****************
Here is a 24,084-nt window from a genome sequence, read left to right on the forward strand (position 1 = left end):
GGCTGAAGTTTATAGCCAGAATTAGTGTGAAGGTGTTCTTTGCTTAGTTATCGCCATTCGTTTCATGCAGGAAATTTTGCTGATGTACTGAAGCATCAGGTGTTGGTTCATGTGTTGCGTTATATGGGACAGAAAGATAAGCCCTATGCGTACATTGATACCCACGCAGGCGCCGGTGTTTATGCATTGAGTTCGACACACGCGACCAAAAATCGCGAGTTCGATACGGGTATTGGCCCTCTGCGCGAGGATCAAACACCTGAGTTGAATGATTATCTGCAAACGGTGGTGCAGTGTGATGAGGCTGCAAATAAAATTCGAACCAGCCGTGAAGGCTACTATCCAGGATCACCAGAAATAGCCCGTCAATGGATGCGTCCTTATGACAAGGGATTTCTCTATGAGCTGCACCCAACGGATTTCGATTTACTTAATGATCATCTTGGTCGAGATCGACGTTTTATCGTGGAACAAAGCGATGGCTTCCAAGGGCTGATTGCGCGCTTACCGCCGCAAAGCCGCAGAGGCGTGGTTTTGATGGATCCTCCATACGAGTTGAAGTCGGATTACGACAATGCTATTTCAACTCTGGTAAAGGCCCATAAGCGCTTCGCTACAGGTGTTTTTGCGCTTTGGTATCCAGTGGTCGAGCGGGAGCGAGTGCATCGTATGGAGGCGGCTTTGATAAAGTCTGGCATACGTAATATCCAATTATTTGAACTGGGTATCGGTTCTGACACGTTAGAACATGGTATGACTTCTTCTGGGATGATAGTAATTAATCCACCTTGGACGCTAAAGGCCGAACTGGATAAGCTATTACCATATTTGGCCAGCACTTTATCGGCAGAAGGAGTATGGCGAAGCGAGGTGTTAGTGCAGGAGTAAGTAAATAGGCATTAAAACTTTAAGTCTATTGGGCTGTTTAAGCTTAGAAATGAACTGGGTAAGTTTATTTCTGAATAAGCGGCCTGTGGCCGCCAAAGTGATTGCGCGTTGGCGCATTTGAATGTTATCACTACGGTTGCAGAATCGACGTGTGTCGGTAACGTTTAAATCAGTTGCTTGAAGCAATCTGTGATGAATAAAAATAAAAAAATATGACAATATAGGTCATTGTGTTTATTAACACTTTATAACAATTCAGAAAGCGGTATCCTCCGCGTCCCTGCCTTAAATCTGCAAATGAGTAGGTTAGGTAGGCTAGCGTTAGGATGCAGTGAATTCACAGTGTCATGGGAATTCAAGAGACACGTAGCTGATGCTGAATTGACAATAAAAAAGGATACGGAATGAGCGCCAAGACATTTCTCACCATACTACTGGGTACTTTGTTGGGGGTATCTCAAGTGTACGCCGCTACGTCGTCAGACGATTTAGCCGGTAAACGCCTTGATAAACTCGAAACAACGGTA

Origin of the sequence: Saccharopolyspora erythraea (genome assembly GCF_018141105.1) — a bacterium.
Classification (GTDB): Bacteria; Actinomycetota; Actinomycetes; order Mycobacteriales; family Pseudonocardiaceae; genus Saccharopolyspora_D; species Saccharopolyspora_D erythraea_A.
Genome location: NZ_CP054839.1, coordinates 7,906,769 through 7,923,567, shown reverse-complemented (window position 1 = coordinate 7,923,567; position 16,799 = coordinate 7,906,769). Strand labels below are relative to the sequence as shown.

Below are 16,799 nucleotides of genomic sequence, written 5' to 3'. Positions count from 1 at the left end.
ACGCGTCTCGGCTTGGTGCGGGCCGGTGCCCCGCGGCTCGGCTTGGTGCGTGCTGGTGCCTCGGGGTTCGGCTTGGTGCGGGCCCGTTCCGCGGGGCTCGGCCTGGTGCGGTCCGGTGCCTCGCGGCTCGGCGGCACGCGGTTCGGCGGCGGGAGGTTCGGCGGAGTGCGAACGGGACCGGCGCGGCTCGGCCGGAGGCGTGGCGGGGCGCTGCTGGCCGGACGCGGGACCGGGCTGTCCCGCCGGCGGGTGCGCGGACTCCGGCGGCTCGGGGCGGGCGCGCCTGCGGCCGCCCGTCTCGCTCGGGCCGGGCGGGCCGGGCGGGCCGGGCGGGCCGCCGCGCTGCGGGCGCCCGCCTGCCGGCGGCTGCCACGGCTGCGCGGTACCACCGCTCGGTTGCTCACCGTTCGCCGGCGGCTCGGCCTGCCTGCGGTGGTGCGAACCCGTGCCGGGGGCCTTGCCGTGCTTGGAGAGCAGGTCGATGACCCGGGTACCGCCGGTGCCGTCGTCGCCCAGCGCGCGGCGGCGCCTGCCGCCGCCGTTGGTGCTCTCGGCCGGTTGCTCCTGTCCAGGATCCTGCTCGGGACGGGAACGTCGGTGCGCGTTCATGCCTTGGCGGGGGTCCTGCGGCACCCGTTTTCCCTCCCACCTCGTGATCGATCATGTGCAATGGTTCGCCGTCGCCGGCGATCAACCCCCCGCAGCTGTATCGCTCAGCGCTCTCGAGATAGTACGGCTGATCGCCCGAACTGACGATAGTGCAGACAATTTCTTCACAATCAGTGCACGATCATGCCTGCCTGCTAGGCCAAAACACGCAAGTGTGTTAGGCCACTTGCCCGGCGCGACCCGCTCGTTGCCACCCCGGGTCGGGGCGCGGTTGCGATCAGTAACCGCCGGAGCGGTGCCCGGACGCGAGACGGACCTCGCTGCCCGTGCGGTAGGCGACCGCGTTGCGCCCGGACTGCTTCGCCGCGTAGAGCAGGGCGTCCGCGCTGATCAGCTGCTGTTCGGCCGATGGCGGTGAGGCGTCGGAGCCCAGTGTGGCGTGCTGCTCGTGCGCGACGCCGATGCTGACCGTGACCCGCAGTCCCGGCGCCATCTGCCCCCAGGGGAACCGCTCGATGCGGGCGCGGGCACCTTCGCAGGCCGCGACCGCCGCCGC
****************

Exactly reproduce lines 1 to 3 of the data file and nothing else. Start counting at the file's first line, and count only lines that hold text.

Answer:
Here is a 24,084-nt window from a genome sequence, read left to right on the forward strand (position 1 = left end):
GGCTGAAGTTTATAGCCAGAATTAGTGTGAAGGTGTTCTTTGCTTAGTTATCGCCATTCGTTTCATGCAGGAAATTTTGCTGATGTACTGAAGCATCAGGTGTTGGTTCATGTGTTGCGTTATATGGGACAGAAAGATAAGCCCTATGCGTACATTGATACCCACGCAGGCGCCGGTGTTTATGCATTGAGTTCGACACACGCGACCAAAAATCGCGAGTTCGATACGGGTATTGGCCCTCTGCGCGAGGATCAAACACCTGAGTTGAATGATTATCTGCAAACGGTGGTGCAGTGTGATGAGGCTGCAAATAAAATTCGAACCAGCCGTGAAGGCTACTATCCAGGATCACCAGAAATAGCCCGTCAATGGATGCGTCCTTATGACAAGGGATTTCTCTATGAGCTGCACCCAACGGATTTCGATTTACTTAATGATCATCTTGGTCGAGATCGACGTTTTATCGTGGAACAAAGCGATGGCTTCCAAGGGCTGATTGCGCGCTTACCGCCGCAAAGCCGCAGAGGCGTGGTTTTGATGGATCCTCCATACGAGTTGAAGTCGGATTACGACAATGCTATTTCAACTCTGGTAAAGGCCCATAAGCGCTTCGCTACAGGTGTTTTTGCGCTTTGGTATCCAGTGGTCGAGCGGGAGCGAGTGCATCGTATGGAGGCGGCTTTGATAAAGTCTGGCATACGTAATATCCAATTATTTGAACTGGGTATCGGTTCTGACACGTTAGAACATGGTATGACTTCTTCTGGGATGATAGTAATTAATCCACCTTGGACGCTAAAGGCCGAACTGGATAAGCTATTACCATATTTGGCCAGCACTTTATCGGCAGAAGGAGTATGGCGAAGCGAGGTGTTAGTGCAGGAGTAAGTAAATAGGCATTAAAACTTTAAGTCTATTGGGCTGTTTAAGCTTAGAAATGAACTGGGTAAGTTTATTTCTGAATAAGCGGCCTGTGGCCGCCAAAGTGATTGCGCGTTGGCGCATTTGAATGTTATCACTACGGTTGCAGAATCGACGTGTGTCGGTAACGTTTAAATCAGTTGCTTGAAGCAATCTGTGATGAATAAAAATAAAAAAATATGACAATATAGGTCATTGTGTTTATTAACACTTTATAACAATTCAGAAAGCGGTATCCTCCGCGTCCCTGCCTTAAATCTGCAAATGAGTAGGTTAGGTAGGCTAGCGTTAGGATGCAGTGAATTCACAGTGTCATGGGAATTCAAGAGACACGTAGCTGATGCTGAATTGACAATAAAAAAGGATACGGAATGAGCGCCAAGACATTTCTCACCATACTACTGGGTACTTTGTTGGGGGTATCTCAAGTGTACGCCGCTACGTCGTCAGACGATTTAGCCGGTAAACGCCTTGATAAACTCGAAACAACGGTA

Origin of the sequence: Saccharopolyspora erythraea (genome assembly GCF_018141105.1) — a bacterium.